There's an election on Sunday. If it seems as if it's only yesterday since the last election, that's because it was: well, six months ago anyway. But elections come around so often, you can be forgiven for losing track: Spain appears to nowadays operate on the basis of regular election rather than actual government.
So, what has happened in the intervening months? Not a lot. There was of course the farcical failure to arrive at any accord between the parties that would have allowed someone to be permanent prime minister rather than an acting one. Other than that, however, little has changed. Podemos have acquired a new best friend in the form of the United Left and appear destined to take number two spot in the electors' affections. Otherwise, things are more or less as they were. Chaotic.
Will they be any different after Sunday? No. The chaos will remain but it may be diluted somewhat. That will be if PSOE and Pedro Sánchez decide to let the PP and Mariano Rajoy officially continue. The chances are that this would be as a minority government rather than as a coalition, but who knows for sure? Sánchez doesn't, and he may well be out of the equation anyway. PSOE barons are sharpening their knives, unimpressed by the failure to make any headway in the polls.
But Sánchez is a bit like an England football manager. It makes little or no difference who's in charge. Getting anywhere is bound to end in failure. This wasn't once the case with PSOE, but it has never recovered from having been the party that presided over the start of the economic crisis.
Going into the election, everything is so familiar. What was said before the December election still holds true. There are four main parties, two of whom have disrupted the two-party system and another two who too few people like or trust. The PP and PSOE behemoths have been reduced by the dual thrusts of crisis and corruption, to which can be added some all-round nastiness by the PP as well as the A-word: austerity.
But that, you might think, has shifted somewhat. Isn't Spain all the better economically now? Better even than it was six months ago? Maybe, but there are too many voters who are seeing nothing of the recovery and too many who have come to despise the PP for austerity and have thus been seduced by the promised land of Podemos or by the mini-me PP of Ciudadanos.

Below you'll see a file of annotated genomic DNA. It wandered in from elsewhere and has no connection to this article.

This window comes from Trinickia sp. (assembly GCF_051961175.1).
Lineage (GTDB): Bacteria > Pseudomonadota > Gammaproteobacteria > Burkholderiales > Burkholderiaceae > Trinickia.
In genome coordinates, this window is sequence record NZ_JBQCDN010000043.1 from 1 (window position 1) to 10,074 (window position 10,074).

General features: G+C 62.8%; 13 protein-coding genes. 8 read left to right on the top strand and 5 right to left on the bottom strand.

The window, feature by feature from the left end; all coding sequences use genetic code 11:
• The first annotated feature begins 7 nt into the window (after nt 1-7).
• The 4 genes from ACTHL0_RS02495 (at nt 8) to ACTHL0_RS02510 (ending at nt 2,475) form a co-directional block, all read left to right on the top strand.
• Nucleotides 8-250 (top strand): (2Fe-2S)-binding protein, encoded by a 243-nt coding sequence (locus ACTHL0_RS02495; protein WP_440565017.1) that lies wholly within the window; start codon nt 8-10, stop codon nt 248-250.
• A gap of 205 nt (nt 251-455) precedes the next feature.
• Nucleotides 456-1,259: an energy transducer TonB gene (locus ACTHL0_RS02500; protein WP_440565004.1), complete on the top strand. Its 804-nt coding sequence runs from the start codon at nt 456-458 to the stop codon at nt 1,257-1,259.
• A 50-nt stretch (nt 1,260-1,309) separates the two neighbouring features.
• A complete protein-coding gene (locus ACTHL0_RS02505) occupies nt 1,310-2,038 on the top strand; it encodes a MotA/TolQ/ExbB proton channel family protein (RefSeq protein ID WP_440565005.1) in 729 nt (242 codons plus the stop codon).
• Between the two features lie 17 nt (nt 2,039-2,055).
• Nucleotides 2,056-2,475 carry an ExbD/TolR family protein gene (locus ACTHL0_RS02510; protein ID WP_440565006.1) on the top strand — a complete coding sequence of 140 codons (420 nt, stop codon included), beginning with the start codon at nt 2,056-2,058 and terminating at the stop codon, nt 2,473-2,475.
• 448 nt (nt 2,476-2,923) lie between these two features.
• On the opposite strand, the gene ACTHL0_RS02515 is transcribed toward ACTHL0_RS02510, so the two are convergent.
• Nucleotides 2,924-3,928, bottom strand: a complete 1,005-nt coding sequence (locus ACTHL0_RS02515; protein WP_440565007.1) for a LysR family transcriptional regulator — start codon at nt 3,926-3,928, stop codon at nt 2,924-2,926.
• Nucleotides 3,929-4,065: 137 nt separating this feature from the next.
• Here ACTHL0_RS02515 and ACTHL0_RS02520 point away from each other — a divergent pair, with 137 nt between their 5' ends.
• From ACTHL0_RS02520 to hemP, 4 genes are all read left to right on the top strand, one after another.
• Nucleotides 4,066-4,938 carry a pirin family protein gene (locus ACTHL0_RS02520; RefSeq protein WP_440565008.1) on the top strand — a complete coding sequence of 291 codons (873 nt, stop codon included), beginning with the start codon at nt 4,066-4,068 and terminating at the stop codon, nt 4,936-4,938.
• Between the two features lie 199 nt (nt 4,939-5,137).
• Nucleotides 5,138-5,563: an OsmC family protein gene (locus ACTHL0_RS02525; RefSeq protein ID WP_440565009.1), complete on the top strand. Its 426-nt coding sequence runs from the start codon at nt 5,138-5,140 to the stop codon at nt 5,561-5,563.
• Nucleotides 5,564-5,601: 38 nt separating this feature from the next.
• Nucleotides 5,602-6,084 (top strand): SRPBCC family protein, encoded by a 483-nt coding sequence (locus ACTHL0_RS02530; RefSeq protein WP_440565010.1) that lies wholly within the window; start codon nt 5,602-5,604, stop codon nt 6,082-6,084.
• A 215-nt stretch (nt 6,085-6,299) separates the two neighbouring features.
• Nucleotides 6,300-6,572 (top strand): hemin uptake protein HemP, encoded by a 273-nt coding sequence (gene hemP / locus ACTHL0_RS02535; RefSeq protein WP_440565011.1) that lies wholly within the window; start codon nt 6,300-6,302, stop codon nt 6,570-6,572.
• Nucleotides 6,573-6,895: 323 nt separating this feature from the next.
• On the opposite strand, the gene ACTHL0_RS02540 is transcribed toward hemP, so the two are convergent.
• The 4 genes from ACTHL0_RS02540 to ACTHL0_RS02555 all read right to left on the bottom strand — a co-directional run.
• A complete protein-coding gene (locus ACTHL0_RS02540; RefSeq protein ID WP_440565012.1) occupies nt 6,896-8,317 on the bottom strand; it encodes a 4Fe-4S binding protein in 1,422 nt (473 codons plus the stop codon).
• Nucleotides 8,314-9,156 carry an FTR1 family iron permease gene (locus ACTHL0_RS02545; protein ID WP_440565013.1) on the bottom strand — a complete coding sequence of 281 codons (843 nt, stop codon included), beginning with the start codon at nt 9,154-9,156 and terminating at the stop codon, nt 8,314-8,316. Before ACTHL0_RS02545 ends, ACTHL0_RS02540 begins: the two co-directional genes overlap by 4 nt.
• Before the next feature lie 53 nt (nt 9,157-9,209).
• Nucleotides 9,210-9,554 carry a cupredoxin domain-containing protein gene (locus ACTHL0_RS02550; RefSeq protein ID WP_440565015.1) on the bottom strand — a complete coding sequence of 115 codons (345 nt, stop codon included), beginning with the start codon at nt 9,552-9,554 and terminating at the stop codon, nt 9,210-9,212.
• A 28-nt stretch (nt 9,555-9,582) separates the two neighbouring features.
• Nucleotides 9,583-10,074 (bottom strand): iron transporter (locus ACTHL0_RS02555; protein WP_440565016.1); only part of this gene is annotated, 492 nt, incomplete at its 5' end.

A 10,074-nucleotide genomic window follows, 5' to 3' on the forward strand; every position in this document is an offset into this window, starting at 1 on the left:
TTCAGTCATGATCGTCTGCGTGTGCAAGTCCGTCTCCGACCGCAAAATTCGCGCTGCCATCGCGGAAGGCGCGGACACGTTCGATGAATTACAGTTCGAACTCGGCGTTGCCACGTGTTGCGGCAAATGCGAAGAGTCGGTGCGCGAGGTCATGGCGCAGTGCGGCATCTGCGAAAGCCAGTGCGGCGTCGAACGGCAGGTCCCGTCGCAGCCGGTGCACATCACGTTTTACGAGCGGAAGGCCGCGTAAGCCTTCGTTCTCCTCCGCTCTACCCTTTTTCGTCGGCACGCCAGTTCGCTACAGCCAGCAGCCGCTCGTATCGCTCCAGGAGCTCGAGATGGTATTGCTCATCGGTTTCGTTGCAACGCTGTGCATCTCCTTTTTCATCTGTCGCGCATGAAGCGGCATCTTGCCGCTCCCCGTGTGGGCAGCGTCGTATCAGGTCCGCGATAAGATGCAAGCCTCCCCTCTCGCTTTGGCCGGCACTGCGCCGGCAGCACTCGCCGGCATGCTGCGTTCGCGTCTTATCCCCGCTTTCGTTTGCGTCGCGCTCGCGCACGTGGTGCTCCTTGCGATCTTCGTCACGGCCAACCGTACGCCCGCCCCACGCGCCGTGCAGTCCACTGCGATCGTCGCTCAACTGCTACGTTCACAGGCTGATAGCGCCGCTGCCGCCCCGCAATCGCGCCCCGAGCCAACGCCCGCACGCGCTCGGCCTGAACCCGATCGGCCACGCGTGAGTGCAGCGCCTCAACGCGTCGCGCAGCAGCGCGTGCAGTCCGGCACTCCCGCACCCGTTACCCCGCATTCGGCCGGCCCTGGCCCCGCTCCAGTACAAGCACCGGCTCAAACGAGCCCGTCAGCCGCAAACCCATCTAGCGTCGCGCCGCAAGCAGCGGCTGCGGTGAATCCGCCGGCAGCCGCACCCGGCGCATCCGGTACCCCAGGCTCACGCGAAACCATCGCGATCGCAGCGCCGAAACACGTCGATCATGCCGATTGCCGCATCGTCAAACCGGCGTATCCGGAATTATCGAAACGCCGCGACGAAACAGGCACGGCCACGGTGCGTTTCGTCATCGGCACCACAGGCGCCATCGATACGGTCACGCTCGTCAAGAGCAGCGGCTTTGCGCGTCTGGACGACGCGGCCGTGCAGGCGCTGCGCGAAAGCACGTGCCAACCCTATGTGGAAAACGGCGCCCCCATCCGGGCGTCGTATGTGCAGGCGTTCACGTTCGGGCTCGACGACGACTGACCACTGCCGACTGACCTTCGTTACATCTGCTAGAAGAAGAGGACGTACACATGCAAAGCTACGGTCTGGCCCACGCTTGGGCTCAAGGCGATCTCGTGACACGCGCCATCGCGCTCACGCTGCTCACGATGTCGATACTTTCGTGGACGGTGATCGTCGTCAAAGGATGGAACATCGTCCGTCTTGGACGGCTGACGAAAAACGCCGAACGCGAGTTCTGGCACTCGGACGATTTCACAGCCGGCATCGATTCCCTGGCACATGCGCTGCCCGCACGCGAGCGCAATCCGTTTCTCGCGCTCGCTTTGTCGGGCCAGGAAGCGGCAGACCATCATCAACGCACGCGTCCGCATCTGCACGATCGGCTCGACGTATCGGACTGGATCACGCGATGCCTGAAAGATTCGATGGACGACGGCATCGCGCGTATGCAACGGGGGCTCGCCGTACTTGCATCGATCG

That isn't wholly accurate of course. The C's are a shiny, bright vehicle compared with the rusting heap that the PP is contriving to just about keep on the road. The C's are also all for the "citizens" - they couldn't be anything else, given that their name means that - and so against corruption. They have some bright young stars, such as their leader, Albert Rivera. Yet somehow they seem to have got stuck. Contrast them with Podemos, who keep managing to move forward: there are some clever bastards in the Podemos ranks, and they have even managed to disguise the disagreements that exist in those ranks.
Alas for Podemos, Pablo Iglesias will not emerge as prime minister. Or it would take a seismic event for him to become so. Perhaps the defenestration of Sánchez might be it. He surely won't survive this second election and another farcical failure to become premier, but would a successor look upon Podemos with any more positive light? Very doubtful. PSOE have been totally humiliated and continue to be. The ultimate humiliation would be to serve in a government under Iglesias. It won't happen.
Closer to home, i.e. Mallorca and the Balearics, there is further humiliation to come. Francina Armengol, head of an unstable government for all that she insists that it is the opposite, must know that the fates are conspiring against her. PSOE in the Balearics seem destined to come third, just as PSOE nationally will. Podemos will become the major force in the "pact". There will be a reappraisal and an even more vicious one if Sánchez allows Rajoy to stop acting and start being premier again.
So what will happen to Francina? Possibly nothing. It may well suit Podemos to carry on with how things are. They can happily continue to dictate policy: even more so, if the election goes the way it is expected to. Francina would therefore seek to assure the "citizens" that there is "normality" and "stability". Though she might not believe it, others in PSOE do. For all her brave talk, it is PSOE that Podemos have been attacking all along, wishing to destroy wishy-washy socialism with the real thing. Podemos can bide their time, believing that Sánchez support for the PP will lead PSOE to completely implode.